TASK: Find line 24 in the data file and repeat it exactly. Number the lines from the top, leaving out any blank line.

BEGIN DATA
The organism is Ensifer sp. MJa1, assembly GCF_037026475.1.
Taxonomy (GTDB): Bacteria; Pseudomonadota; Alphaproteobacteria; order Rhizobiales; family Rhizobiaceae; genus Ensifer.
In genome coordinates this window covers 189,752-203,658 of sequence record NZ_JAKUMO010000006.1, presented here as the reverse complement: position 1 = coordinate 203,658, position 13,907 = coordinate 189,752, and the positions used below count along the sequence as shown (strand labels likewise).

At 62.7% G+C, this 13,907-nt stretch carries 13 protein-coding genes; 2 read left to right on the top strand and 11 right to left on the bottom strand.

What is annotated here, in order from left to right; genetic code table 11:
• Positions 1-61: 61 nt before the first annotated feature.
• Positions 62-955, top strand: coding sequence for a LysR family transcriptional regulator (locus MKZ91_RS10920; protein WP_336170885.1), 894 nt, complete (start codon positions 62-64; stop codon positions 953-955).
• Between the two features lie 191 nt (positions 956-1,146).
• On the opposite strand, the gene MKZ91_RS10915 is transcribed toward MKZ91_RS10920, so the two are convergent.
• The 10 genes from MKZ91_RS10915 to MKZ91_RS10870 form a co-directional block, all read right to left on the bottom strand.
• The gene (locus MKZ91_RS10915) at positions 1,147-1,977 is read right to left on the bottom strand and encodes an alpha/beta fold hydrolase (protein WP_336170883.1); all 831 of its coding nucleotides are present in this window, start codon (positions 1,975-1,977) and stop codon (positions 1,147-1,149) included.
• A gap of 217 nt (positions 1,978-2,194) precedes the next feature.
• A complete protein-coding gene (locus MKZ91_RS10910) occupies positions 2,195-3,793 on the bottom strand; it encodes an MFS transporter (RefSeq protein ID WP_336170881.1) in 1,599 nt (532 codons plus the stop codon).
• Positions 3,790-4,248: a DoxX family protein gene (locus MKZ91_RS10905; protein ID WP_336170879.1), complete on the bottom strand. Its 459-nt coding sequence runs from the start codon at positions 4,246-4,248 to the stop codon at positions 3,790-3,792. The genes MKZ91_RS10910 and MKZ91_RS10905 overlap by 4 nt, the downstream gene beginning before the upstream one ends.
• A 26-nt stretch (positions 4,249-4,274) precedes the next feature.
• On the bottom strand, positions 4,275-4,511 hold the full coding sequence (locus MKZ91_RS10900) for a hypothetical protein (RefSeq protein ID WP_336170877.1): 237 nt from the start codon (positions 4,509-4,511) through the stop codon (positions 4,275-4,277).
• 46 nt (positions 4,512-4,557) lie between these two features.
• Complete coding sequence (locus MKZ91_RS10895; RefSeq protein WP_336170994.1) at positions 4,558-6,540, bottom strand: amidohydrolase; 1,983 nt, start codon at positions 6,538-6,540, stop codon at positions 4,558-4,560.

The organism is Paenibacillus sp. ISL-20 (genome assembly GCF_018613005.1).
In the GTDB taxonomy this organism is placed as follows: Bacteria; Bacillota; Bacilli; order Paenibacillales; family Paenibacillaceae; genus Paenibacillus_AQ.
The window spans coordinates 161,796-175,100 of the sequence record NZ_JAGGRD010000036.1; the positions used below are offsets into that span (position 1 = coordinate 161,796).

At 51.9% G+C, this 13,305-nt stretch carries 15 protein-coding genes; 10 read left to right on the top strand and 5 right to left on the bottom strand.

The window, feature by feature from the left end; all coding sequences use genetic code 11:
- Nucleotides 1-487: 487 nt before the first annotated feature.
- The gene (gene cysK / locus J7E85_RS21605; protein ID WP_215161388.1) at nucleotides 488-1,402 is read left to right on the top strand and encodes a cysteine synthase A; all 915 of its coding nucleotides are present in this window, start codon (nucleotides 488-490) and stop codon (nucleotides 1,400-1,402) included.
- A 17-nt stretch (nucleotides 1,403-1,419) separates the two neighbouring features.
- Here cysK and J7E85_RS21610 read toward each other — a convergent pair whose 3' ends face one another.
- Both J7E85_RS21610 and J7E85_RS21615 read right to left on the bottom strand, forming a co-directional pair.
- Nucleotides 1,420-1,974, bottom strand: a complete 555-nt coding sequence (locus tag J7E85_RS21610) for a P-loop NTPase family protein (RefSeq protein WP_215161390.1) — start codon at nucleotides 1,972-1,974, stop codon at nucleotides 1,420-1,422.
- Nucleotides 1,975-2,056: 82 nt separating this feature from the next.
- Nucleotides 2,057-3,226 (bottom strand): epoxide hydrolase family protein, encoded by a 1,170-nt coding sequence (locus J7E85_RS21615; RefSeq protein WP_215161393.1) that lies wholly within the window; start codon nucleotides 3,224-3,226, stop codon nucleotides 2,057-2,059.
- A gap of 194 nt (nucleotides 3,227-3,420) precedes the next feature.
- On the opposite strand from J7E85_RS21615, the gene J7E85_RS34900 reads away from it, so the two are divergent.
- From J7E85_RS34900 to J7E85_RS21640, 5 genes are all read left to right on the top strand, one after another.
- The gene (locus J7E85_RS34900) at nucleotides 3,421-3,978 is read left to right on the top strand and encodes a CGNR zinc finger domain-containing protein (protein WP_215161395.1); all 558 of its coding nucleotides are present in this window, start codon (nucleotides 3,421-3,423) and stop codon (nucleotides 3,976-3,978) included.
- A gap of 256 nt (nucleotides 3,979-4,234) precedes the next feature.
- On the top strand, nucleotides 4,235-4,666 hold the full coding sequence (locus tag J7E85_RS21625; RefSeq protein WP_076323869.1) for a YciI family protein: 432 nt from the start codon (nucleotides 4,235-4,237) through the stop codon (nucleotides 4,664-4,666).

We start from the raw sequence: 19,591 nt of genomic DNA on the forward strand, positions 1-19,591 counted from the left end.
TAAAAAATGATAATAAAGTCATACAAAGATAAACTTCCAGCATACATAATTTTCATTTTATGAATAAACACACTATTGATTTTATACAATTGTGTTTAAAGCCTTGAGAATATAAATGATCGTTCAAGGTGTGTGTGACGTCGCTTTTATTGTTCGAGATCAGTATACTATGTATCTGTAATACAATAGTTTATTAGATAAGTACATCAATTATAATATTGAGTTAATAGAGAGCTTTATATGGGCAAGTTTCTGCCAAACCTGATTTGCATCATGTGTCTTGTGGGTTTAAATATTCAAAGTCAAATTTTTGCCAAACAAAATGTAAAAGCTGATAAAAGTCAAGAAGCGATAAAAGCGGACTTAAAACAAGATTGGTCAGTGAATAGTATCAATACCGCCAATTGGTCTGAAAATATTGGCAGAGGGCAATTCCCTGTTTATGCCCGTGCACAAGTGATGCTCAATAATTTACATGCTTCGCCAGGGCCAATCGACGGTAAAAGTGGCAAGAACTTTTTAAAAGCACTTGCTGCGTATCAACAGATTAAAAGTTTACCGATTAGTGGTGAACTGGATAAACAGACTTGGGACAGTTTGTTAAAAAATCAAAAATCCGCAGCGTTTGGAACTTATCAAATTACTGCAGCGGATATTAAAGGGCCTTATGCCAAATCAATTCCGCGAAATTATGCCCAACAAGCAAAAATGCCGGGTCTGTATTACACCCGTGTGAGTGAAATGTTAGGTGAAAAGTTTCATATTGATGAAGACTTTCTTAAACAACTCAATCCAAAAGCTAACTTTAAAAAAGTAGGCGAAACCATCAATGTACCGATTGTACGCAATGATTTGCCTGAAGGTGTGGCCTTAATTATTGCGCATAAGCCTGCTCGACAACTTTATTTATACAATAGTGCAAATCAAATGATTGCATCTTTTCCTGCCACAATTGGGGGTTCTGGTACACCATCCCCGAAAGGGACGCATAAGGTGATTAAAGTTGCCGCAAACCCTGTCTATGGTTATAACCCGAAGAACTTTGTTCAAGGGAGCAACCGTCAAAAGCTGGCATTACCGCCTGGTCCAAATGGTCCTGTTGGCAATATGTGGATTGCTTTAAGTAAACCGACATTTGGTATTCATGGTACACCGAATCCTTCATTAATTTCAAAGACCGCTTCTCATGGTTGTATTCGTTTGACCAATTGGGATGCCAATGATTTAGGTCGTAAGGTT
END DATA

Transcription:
- Nucleotides 1-487: 487 nt before the first annotated feature.